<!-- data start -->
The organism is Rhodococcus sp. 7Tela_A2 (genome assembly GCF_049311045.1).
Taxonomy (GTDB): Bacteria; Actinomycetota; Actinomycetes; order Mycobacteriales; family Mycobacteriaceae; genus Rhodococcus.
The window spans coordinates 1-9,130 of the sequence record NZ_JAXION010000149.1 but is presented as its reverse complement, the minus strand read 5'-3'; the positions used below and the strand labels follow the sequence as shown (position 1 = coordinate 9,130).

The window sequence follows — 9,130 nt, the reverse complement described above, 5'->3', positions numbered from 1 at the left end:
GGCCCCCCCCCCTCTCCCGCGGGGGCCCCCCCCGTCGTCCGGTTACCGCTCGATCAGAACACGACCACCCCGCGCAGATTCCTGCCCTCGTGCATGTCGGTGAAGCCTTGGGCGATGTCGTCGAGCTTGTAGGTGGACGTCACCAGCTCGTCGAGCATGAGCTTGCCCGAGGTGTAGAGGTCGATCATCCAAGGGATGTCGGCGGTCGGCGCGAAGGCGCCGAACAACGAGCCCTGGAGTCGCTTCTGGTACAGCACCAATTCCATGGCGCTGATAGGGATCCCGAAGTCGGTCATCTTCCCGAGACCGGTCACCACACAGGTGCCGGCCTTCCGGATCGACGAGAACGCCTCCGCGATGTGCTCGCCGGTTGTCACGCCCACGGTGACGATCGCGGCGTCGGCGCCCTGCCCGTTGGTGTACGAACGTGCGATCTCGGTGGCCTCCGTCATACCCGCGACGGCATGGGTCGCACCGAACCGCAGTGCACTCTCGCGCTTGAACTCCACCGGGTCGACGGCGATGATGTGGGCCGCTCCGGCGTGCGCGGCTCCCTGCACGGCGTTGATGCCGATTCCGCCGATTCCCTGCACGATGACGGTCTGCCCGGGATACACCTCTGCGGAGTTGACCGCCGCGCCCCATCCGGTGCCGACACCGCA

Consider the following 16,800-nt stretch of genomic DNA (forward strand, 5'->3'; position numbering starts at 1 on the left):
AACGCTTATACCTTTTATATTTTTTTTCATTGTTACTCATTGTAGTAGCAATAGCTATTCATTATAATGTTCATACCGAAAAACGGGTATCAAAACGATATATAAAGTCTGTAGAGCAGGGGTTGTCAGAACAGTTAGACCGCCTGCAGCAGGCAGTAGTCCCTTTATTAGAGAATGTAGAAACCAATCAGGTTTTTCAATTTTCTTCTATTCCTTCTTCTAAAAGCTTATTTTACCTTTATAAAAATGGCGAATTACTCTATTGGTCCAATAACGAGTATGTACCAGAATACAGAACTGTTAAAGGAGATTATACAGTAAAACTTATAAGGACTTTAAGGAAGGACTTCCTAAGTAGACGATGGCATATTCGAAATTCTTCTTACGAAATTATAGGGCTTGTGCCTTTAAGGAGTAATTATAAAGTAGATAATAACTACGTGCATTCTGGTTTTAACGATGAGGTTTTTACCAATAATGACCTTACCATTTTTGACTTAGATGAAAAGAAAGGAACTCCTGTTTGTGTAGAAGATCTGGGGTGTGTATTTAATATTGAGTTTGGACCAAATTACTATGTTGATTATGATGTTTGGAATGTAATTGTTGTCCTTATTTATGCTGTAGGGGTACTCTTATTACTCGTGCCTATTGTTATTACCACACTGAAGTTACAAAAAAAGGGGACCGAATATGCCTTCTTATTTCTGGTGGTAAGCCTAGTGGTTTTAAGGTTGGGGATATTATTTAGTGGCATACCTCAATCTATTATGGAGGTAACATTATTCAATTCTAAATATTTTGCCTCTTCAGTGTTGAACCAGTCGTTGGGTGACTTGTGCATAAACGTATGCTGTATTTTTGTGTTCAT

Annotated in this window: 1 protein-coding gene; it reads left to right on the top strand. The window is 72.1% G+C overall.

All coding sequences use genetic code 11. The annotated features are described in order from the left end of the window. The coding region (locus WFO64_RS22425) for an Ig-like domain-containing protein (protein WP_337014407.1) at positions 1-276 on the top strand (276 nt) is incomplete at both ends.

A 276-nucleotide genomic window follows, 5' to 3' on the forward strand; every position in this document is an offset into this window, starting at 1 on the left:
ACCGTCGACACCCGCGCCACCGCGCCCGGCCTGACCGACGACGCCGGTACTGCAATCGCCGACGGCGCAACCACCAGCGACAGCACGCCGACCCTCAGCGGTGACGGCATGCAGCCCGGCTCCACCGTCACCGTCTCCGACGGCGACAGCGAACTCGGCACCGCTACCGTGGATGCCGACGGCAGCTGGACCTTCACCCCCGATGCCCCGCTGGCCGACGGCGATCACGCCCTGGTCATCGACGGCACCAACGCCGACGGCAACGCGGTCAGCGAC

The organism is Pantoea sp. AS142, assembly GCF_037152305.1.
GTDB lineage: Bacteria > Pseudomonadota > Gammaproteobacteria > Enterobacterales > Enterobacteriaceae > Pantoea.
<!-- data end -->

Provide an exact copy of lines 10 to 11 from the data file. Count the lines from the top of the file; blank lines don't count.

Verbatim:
A 276-nucleotide genomic window follows, 5' to 3' on the forward strand; every position in this document is an offset into this window, starting at 1 on the left:
ACCGTCGACACCCGCGCCACCGCGCCCGGCCTGACCGACGACGCCGGTACTGCAATCGCCGACGGCGCAACCACCAGCGACAGCACGCCGACCCTCAGCGGTGACGGCATGCAGCCCGGCTCCACCGTCACCGTCTCCGACGGCGACAGCGAACTCGGCACCGCTACCGTGGATGCCGACGGCAGCTGGACCTTCACCCCCGATGCCCCGCTGGCCGACGGCGATCACGCCCTGGTCATCGACGGCACCAACGCCGACGGCAACGCGGTCAGCGAC